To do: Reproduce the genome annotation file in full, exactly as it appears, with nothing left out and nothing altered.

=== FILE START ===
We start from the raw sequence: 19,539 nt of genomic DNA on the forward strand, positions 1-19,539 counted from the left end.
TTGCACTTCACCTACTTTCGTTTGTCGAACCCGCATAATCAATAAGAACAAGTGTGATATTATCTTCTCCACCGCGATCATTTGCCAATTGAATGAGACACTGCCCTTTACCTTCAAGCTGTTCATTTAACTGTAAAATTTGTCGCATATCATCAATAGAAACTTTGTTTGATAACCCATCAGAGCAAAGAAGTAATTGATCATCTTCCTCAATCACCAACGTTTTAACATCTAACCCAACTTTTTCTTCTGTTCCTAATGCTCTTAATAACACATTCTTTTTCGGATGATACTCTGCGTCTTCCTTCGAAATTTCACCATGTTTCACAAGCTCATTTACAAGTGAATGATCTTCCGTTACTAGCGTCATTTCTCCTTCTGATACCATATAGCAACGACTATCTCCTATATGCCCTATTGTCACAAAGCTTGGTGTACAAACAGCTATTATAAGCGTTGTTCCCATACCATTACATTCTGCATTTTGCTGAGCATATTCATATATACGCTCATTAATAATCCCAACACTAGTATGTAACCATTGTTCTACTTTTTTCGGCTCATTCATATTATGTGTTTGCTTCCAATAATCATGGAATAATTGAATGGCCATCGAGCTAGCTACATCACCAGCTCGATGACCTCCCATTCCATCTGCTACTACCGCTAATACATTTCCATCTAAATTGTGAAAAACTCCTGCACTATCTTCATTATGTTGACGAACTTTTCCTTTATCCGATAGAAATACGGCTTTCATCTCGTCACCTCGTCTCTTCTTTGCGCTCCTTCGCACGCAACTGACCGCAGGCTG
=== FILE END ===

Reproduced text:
We start from the raw sequence: 19,539 nt of genomic DNA on the forward strand, positions 1-19,539 counted from the left end.
TTGCACTTCACCTACTTTCGTTTGTCGAACCCGCATAATCAATAAGAACAAGTGTGATATTATCTTCTCCACCGCGATCATTTGCCAATTGAATGAGACACTGCCCTTTACCTTCAAGCTGTTCATTTAACTGTAAAATTTGTCGCATATCATCAATAGAAACTTTGTTTGATAACCCATCAGAGCAAAGAAGTAATTGATCATCTTCCTCAATCACCAACGTTTTAACATCTAACCCAACTTTTTCTTCTGTTCCTAATGCTCTTAATAACACATTCTTTTTCGGATGATACTCTGCGTCTTCCTTCGAAATTTCACCATGTTTCACAAGCTCATTTACAAGTGAATGATCTTCCGTTACTAGCGTCATTTCTCCTTCTGATACCATATAGCAACGACTATCTCCTATATGCCCTATTGTCACAAAGCTTGGTGTACAAACAGCTATTATAAGCGTTGTTCCCATACCATTACATTCTGCATTTTGCTGAGCATATTCATATATACGCTCATTAATAATCCCAACACTAGTATGTAACCATTGTTCTACTTTTTTCGGCTCATTCATATTATGTGTTTGCTTCCAATAATCATGGAATAATTGAATGGCCATCGAGCTAGCTACATCACCAGCTCGATGACCTCCCATTCCATCTGCTACTACCGCTAATACATTTCCATCTAAATTGTGAAAAACTCCTGCACTATCTTCATTATGTTGACGAACTTTTCCTTTATCCGATAGAAATACGGCTTTCATCTCGTCACCTCGTCTCTTCTTTGCGCTCCTTCGCACGCAACTGACCGCAGGCTG